The country's best-paid academic in a publicly funded institution earned Pounds 220,000 in 1997-98, The THES can reveal.
He or she was based at the London Business School and earned more than the head of the school, who was the best-paid vice-chancellor on Pounds 207,000 pro rata. Three other members of staff at the school earned more than Pounds 150,000 and a further 11 earned more than Pounds 100,000. Of the 94 academic staff and 331 other staff at the school, 88 earned more than Pounds 50,000.
"The school has a performance-related pay scheme," said Rosemary Vipond of the LBS. "Plus faculty members can earn more by teaching on executive programmes, and the figures will include these earnings."
London colleges dominated the top of the table of high earners, putting pressure on other universities, particularly Oxbridge, to push up their salaries. Last year, there were 4,708 academics earning more than Pounds 50,000 and 6 earning more than Pounds 100,000. Most of the highly paid were based at medical schools or universities with medical schools. Old universities and those in major cities tended to have more well-paid staff. This was also true of institutions that have strong links with the business community or with industry.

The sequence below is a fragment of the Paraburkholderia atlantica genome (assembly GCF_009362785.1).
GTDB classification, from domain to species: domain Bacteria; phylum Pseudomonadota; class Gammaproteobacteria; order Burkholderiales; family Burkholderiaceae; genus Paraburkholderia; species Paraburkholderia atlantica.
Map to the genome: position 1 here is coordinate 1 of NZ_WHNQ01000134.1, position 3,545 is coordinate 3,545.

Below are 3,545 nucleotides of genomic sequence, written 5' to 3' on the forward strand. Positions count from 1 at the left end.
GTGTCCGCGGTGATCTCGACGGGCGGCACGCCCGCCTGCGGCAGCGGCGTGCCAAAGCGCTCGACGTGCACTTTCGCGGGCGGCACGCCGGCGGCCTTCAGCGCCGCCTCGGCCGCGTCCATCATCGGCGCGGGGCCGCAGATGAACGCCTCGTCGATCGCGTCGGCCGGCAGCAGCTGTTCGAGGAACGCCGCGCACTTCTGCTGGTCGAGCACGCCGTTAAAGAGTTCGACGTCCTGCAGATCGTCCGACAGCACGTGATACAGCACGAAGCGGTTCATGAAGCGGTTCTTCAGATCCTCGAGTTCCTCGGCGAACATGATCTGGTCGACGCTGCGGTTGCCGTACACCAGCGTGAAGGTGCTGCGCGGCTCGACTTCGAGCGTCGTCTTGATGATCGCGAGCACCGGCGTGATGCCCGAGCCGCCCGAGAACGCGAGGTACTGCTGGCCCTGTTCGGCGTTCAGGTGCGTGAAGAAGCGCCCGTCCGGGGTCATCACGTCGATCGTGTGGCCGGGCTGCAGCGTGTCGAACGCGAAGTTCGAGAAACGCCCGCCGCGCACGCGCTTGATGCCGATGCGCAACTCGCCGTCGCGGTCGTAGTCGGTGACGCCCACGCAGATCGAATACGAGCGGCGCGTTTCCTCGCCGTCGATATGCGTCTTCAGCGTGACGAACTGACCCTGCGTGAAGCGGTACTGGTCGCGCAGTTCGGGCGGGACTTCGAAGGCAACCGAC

There were 29 institutions with more than 50 staff earning more than Pounds 50,000. Imperial College, again in London, had the largest number of well-paid people: 325 people earned more than Pounds 50,000 and 22 earned more than Pounds 100,000. University College London came second with 7 people earning more than Pounds 50,000 and 21 people earning more than Pounds 100,000. In third place was King's College London, with 183 people earning more than Pounds 50,000 and six earning more than Pounds 100,000.
There were more well-paid academics at the University of Cambridge than at Oxford, placed 12th and 14th in the table. Cambridge had 121 staff earning more than Pounds 50,000 and 13 earning more than Pounds 100,000 compared with Oxford's 115 and 11.
The figures on these pages relating to institutions in England and Northern Ireland were compiled by THES staff from accounts submitted to HEFCE. Figures relating to institutions in Scotland and Wales were provided by SHEFC and HEFCW respectively. All calculations were performed by THES staff.